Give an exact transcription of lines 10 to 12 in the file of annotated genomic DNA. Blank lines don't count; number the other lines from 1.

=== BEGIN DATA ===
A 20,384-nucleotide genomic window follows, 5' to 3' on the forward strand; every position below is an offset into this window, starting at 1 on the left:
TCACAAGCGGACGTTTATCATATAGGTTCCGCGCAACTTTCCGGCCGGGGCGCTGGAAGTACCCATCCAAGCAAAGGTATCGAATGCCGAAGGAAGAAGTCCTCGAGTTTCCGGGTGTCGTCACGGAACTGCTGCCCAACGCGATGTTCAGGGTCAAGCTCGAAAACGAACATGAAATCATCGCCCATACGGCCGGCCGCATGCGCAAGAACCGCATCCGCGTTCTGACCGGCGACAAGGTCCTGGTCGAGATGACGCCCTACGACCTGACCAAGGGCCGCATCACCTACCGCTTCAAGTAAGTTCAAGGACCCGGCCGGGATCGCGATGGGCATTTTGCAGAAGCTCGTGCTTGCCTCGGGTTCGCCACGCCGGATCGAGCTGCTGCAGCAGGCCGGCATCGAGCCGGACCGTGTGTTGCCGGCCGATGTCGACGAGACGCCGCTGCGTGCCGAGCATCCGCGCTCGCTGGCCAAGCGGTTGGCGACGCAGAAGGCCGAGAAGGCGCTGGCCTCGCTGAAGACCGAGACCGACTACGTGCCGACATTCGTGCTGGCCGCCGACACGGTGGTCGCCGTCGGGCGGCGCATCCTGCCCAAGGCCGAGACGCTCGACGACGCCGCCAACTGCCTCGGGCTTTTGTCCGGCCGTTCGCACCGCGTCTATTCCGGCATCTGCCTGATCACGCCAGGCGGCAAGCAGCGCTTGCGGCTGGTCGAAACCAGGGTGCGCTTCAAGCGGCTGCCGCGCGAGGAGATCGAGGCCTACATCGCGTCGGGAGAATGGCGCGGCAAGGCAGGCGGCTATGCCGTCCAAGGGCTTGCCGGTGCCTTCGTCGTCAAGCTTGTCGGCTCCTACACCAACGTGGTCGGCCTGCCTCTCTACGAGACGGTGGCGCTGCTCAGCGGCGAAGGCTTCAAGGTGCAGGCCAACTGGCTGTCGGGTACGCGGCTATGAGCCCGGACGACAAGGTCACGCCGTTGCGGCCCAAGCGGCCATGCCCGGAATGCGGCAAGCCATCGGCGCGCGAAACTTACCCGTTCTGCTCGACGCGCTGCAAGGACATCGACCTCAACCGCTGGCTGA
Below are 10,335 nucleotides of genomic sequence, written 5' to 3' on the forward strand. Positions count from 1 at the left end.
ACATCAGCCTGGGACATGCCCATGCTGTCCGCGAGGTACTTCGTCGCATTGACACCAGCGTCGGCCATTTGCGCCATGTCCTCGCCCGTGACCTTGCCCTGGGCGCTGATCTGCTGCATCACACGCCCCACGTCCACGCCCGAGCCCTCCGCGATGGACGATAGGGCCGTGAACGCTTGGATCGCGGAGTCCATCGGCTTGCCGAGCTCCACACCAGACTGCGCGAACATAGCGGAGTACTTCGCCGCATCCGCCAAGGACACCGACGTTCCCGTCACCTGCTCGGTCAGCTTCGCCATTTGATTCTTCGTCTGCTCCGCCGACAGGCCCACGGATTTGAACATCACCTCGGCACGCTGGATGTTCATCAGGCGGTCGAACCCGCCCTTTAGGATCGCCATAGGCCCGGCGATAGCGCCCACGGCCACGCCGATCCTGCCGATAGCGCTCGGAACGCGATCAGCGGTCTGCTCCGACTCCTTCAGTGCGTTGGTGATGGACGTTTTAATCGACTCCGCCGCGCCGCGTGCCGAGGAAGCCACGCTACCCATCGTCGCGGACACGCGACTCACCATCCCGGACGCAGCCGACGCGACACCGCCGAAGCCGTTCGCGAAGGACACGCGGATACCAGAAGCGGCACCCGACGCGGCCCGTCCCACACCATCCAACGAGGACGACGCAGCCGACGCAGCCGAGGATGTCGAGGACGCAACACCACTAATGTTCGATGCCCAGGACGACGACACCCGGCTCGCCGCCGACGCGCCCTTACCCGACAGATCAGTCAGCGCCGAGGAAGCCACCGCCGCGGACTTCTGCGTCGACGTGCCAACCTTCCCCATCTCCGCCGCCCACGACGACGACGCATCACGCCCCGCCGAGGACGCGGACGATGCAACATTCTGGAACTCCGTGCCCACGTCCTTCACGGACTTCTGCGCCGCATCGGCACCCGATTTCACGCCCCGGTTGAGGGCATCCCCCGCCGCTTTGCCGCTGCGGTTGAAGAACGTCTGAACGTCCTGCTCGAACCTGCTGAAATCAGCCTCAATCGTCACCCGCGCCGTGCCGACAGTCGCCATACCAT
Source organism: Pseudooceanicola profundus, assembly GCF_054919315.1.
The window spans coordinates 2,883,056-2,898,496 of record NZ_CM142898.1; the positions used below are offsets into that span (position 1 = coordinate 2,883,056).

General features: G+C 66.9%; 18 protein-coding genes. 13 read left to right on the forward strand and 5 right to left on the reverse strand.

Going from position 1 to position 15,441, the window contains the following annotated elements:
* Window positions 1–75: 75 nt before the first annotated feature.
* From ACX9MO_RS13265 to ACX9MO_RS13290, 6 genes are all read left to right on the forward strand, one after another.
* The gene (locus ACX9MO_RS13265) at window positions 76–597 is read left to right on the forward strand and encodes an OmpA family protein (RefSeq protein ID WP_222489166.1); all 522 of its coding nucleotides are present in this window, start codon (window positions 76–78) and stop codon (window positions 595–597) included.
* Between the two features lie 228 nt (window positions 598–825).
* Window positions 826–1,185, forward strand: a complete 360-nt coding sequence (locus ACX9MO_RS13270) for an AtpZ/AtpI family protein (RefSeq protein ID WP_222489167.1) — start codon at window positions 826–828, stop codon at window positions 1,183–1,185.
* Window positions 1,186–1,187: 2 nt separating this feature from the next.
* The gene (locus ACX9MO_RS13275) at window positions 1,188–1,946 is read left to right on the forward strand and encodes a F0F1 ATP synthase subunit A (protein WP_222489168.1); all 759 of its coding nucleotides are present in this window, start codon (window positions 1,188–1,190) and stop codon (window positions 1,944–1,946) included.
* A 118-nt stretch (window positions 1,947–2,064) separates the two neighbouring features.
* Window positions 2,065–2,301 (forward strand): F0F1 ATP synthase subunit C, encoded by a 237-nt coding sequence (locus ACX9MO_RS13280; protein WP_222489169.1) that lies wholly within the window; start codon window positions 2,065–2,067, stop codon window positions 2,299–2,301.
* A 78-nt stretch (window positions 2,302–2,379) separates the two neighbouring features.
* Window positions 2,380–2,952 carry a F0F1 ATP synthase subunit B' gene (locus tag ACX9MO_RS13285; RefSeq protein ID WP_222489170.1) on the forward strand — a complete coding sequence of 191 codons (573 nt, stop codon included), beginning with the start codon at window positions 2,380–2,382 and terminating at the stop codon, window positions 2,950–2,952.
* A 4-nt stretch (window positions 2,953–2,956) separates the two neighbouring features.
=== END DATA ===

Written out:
* From ACX9MO_RS13265 to ACX9MO_RS13290, 6 genes are all read left to right on the forward strand, one after another.
* The gene (locus ACX9MO_RS13265) at window positions 76–597 is read left to right on the forward strand and encodes an OmpA family protein (RefSeq protein ID WP_222489166.1); all 522 of its coding nucleotides are present in this window, start codon (window positions 76–78) and stop codon (window positions 595–597) included.
* Between the two features lie 228 nt (window positions 598–825).